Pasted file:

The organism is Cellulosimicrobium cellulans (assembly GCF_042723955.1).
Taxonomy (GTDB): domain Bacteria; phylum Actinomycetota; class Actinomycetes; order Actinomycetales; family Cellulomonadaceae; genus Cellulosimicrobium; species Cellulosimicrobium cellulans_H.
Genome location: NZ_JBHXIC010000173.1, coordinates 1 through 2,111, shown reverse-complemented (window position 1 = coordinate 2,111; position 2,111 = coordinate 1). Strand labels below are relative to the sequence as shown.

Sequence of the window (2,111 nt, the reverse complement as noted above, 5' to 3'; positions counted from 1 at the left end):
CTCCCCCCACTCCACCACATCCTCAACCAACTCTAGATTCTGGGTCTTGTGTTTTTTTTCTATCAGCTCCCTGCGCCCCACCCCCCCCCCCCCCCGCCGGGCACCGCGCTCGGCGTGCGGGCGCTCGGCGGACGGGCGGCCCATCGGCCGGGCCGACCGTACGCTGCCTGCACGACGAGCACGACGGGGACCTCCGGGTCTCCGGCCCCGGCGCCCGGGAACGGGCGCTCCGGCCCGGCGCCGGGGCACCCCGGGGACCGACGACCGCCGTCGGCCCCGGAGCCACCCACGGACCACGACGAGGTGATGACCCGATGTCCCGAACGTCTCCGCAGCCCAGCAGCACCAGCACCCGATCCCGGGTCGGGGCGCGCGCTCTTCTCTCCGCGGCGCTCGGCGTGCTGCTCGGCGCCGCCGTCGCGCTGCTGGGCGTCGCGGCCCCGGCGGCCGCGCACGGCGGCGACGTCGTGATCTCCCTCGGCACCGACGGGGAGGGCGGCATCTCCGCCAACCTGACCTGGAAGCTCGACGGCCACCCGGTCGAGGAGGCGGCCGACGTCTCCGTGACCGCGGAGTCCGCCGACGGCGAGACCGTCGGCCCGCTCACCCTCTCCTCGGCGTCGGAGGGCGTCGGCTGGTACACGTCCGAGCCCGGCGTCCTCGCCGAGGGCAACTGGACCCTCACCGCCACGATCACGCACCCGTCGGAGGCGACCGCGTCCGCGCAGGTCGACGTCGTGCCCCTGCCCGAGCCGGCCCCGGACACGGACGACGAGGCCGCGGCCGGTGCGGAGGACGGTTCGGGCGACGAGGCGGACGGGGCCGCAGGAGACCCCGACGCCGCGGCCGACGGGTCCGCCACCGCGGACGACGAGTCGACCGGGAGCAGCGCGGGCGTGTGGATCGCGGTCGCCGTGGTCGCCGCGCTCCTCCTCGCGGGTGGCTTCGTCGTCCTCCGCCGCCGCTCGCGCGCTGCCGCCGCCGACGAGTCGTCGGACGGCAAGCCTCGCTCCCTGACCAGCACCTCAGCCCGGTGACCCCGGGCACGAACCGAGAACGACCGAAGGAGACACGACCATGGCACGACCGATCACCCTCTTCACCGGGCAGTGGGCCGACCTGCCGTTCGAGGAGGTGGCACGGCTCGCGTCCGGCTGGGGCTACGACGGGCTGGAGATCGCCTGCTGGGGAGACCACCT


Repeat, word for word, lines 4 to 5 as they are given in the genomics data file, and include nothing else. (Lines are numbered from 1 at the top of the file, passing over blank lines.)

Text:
Sequence of the window (2,111 nt, the reverse complement as noted above, 5' to 3'; positions counted from 1 at the left end):
CTCCCCCCACTCCACCACATCCTCAACCAACTCTAGATTCTGGGTCTTGTGTTTTTTTTCTATCAGCTCCCTGCGCCCCACCCCCCCCCCCCCCCGCCGGGCACCGCGCTCGGCGTGCGGGCGCTCGGCGGACGGGCGGCCCATCGGCCGGGCCGACCGTACGCTGCCTGCACGACGAGCACGACGGGGACCTCCGGGTCTCCGGCCCCGGCGCCCGGGAACGGGCGCTCCGGCCCGGCGCCGGGGCACCCCGGGGACCGACGACCGCCGTCGGCCCCGGAGCCACCCACGGACCACGACGAGGTGATGACCCGATGTCCCGAACGTCTCCGCAGCCCAGCAGCACCAGCACCCGATCCCGGGTCGGGGCGCGCGCTCTTCTCTCCGCGGCGCTCGGCGTGCTGCTCGGCGCCGCCGTCGCGCTGCTGGGCGTCGCGGCCCCGGCGGCCGCGCACGGCGGCGACGTCGTGATCTCCCTCGGCACCGACGGGGAGGGCGGCATCTCCGCCAACCTGACCTGGAAGCTCGACGGCCACCCGGTCGAGGAGGCGGCCGACGTCTCCGTGACCGCGGAGTCCGCCGACGGCGAGACCGTCGGCCCGCTCACCCTCTCCTCGGCGTCGGAGGGCGTCGGCTGGTACACGTCCGAGCCCGGCGTCCTCGCCGAGGGCAACTGGACCCTCACCGCCACGATCACGCACCCGTCGGAGGCGACCGCGTCCGCGCAGGTCGACGTCGTGCCCCTGCCCGAGCCGGCCCCGGACACGGACGACGAGGCCGCGGCCGGTGCGGAGGACGGTTCGGGCGACGAGGCGGACGGGGCCGCAGGAGACCCCGACGCCGCGGCCGACGGGTCCGCCACCGCGGACGACGAGTCGACCGGGAGCAGCGCGGGCGTGTGGATCGCGGTCGCCGTGGTCGCCGCGCTCCTCCTCGCGGGTGGCTTCGTCGTCCTCCGCCGCCGCTCGCGCGCTGCCGCCGCCGACGAGTCGTCGGACGGCAAGCCTCGCTCCCTGACCAGCACCTCAGCCCGGTGACCCCGGGCACGAACCGAGAACGACCGAAGGAGACACGACCATGGCACGACCGATCACCCTCTTCACCGGGCAGTGGGCCGACCTGCCGTTCGAGGAGGTGGCACGGCTCGCGTCCGGCTGGGGCTACGACGGGCTGGAGATCGCCTGCTGGGGAGACCACCT